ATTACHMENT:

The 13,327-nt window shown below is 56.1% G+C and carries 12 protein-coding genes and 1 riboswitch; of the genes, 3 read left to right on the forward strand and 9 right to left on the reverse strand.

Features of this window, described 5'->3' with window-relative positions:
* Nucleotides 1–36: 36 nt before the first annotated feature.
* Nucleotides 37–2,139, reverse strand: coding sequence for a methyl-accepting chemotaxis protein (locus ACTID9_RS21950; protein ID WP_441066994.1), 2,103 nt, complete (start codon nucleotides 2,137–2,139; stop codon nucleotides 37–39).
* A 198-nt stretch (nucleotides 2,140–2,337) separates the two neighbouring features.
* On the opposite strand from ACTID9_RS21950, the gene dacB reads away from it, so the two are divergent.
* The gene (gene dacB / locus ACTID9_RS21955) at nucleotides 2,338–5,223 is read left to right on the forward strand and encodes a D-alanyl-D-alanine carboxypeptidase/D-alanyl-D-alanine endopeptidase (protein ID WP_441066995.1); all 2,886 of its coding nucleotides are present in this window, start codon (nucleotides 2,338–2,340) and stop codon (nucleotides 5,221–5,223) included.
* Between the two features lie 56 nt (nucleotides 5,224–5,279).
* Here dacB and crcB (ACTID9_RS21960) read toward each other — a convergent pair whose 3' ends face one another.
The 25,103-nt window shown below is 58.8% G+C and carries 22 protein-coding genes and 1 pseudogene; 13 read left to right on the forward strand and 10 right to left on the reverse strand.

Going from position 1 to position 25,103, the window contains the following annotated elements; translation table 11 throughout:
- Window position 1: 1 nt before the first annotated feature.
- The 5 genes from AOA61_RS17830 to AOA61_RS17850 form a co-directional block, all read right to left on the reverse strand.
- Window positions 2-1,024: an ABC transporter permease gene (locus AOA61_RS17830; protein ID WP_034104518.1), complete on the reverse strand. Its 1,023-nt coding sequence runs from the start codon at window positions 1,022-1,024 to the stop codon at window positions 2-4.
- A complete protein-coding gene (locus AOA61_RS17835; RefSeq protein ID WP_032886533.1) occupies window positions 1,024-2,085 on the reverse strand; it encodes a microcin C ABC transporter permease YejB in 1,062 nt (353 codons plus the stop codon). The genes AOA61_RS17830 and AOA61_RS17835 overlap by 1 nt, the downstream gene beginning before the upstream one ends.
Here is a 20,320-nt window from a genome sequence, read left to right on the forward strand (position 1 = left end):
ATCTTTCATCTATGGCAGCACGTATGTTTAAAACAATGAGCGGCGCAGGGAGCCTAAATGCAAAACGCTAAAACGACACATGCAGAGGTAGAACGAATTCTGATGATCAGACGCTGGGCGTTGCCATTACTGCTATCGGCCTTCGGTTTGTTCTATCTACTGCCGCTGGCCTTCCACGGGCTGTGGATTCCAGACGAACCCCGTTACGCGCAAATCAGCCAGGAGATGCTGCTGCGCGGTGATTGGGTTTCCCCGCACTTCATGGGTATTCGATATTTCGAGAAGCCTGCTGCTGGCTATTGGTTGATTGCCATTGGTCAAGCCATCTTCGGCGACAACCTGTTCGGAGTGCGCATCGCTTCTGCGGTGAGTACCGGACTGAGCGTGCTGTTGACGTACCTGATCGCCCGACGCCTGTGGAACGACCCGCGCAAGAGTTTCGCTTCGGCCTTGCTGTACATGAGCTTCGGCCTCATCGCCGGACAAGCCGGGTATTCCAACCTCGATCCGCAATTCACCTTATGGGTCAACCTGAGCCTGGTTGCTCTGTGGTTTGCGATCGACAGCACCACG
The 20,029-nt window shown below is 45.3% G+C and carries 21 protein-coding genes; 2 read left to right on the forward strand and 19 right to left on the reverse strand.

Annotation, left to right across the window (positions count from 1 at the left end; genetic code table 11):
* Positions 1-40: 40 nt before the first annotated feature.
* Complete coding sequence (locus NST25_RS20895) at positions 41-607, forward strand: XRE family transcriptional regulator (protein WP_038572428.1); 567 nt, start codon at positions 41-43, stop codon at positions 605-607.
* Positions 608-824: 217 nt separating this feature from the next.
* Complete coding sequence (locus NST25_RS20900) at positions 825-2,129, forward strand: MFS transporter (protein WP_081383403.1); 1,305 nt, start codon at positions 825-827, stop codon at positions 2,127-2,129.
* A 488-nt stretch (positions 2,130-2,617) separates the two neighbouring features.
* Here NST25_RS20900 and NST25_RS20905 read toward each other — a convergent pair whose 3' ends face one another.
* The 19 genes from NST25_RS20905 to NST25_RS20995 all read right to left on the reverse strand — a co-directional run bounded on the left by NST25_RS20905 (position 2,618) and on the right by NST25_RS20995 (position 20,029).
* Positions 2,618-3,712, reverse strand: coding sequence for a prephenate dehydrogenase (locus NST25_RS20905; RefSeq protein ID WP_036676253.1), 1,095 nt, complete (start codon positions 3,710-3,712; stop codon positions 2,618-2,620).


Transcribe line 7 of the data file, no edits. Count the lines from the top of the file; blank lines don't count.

* The gene (gene dacB / locus ACTID9_RS21955) at nucleotides 2,338–5,223 is read left to right on the forward strand and encodes a D-alanyl-D-alanine carboxypeptidase/D-alanyl-D-alanine endopeptidase (protein ID WP_441066995.1); all 2,886 of its coding nucleotides are present in this window, start codon (nucleotides 2,338–2,340) and stop codon (nucleotides 5,221–5,223) included.